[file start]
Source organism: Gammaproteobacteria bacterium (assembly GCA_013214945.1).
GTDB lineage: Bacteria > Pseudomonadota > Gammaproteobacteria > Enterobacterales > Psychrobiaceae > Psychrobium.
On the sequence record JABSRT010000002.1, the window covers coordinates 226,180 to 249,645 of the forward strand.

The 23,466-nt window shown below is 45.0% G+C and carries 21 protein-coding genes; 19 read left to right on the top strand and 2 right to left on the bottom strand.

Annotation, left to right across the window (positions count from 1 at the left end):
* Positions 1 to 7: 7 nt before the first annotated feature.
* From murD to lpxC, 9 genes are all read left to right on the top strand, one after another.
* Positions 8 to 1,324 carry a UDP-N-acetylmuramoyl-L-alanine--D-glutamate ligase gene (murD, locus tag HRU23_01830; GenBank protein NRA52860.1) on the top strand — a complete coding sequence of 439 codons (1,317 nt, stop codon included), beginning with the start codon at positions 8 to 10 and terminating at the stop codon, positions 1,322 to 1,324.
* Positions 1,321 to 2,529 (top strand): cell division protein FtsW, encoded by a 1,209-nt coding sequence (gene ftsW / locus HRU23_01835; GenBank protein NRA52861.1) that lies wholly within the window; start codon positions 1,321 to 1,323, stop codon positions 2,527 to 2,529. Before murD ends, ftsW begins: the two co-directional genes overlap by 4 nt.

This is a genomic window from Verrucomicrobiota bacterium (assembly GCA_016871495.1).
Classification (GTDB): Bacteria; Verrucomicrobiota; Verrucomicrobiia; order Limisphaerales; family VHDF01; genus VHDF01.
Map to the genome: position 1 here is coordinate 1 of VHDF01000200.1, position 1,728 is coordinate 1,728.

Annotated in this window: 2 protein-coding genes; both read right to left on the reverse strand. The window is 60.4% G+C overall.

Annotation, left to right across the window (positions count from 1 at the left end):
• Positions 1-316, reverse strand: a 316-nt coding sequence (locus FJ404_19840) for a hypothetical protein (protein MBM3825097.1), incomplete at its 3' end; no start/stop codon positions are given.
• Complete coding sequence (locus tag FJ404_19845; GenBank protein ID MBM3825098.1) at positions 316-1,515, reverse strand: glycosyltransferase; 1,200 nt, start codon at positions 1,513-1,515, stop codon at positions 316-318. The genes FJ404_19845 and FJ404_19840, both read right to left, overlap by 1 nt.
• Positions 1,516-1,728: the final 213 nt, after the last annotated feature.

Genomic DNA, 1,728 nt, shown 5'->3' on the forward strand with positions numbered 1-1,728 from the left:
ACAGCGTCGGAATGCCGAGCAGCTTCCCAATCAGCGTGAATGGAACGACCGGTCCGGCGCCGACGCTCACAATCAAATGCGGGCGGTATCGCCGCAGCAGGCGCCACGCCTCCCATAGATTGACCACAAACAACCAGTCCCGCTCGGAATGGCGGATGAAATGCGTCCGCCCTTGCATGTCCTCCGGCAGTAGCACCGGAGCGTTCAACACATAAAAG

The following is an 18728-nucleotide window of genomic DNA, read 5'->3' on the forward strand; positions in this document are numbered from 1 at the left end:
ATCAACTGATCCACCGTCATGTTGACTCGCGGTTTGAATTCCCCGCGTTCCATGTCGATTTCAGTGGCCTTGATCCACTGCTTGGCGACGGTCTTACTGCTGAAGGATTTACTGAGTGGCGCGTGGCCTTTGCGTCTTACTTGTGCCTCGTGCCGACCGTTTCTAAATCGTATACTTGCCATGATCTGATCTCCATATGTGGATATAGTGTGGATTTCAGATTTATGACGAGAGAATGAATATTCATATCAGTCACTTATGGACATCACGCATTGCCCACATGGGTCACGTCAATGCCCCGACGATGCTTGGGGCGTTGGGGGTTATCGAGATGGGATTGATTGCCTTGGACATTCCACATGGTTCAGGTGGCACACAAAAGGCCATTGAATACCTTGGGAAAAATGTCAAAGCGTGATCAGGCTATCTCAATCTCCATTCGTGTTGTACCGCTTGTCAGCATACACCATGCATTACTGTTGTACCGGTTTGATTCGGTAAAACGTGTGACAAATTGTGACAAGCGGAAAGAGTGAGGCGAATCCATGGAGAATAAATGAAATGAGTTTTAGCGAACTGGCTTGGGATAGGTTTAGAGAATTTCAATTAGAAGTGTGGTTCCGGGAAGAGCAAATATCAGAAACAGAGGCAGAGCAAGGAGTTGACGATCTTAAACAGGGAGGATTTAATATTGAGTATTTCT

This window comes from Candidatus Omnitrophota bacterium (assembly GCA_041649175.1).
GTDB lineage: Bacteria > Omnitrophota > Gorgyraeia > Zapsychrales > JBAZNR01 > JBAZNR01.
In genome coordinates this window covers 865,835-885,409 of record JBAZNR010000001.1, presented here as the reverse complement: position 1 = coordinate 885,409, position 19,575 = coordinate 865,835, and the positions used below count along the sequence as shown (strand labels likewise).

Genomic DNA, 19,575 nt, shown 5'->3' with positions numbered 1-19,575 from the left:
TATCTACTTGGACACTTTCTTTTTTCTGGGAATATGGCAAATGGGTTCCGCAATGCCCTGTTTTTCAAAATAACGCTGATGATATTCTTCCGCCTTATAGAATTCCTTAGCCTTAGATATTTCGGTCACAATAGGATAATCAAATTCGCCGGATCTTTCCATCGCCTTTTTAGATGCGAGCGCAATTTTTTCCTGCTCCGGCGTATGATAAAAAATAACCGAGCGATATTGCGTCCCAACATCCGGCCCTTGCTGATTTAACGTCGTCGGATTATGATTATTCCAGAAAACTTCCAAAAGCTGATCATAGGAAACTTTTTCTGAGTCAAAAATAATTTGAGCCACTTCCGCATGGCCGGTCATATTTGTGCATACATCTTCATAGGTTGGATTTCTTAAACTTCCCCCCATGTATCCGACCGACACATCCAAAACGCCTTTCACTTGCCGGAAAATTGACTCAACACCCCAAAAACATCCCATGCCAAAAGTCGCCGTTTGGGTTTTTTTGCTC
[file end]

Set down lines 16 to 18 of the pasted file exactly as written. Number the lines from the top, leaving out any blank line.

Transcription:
• Complete coding sequence (locus tag FJ404_19845; GenBank protein ID MBM3825098.1) at positions 316-1,515, reverse strand: glycosyltransferase; 1,200 nt, start codon at positions 1,513-1,515, stop codon at positions 316-318. The genes FJ404_19845 and FJ404_19840, both read right to left, overlap by 1 nt.
• Positions 1,516-1,728: the final 213 nt, after the last annotated feature.

Genomic DNA, 1,728 nt, shown 5'->3' on the forward strand with positions numbered 1-1,728 from the left: